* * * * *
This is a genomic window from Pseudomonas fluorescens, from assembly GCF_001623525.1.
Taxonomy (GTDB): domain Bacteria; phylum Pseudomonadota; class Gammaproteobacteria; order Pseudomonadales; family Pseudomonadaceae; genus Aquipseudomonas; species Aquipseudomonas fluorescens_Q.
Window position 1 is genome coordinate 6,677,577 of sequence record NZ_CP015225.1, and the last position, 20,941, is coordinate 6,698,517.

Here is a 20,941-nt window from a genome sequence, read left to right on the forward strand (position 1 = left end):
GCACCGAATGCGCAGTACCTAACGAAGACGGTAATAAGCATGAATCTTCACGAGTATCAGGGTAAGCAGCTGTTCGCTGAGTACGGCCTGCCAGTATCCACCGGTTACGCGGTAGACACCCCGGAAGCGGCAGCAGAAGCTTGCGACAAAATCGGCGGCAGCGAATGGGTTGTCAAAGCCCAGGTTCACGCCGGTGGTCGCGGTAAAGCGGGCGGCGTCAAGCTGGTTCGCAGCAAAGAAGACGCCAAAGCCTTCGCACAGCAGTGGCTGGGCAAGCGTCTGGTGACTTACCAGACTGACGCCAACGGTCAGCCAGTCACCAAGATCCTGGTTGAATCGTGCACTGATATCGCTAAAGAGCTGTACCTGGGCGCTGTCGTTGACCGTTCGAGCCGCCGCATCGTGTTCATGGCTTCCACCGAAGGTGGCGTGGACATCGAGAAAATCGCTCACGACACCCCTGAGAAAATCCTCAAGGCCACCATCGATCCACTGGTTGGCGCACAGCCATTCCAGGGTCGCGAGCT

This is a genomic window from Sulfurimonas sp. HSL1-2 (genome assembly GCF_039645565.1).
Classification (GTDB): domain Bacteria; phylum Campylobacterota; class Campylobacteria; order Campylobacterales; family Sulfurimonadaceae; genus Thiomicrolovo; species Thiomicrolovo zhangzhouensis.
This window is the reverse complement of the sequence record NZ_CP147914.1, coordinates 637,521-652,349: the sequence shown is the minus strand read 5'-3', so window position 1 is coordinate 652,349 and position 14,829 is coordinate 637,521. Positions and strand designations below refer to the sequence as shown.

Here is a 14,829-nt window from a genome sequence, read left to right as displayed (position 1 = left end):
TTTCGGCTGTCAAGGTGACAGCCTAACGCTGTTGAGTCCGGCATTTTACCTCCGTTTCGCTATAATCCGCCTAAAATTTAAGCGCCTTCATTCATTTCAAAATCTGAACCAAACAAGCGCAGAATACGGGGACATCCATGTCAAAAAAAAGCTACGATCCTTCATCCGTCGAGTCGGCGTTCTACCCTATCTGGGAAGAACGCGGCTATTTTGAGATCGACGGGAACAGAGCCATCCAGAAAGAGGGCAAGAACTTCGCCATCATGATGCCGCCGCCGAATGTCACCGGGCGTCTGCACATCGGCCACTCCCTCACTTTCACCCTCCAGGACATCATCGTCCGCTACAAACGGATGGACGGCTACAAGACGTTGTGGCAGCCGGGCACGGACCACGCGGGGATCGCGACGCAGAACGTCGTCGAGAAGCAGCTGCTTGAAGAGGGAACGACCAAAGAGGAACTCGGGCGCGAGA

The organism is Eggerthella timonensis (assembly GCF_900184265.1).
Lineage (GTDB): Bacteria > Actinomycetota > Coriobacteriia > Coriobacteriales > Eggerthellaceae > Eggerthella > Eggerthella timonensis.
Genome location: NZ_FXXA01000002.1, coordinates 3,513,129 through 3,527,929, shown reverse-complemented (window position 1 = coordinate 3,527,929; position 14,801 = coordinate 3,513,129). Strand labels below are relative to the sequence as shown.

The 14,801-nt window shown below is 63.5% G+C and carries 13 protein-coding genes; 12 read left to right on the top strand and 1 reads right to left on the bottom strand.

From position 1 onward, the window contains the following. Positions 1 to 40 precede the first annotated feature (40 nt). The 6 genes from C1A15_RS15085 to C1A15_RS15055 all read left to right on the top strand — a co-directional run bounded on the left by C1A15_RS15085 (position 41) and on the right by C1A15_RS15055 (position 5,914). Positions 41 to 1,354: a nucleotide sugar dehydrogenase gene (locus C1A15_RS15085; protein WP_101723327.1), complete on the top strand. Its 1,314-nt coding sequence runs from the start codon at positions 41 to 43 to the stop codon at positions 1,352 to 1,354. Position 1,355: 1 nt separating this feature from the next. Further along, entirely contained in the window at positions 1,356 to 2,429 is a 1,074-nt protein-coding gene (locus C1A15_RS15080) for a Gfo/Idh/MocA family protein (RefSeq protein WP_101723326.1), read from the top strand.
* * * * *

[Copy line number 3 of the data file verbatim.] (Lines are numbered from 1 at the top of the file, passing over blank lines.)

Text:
Window position 1 is genome coordinate 6,677,577 of sequence record NZ_CP015225.1, and the last position, 20,941, is coordinate 6,698,517.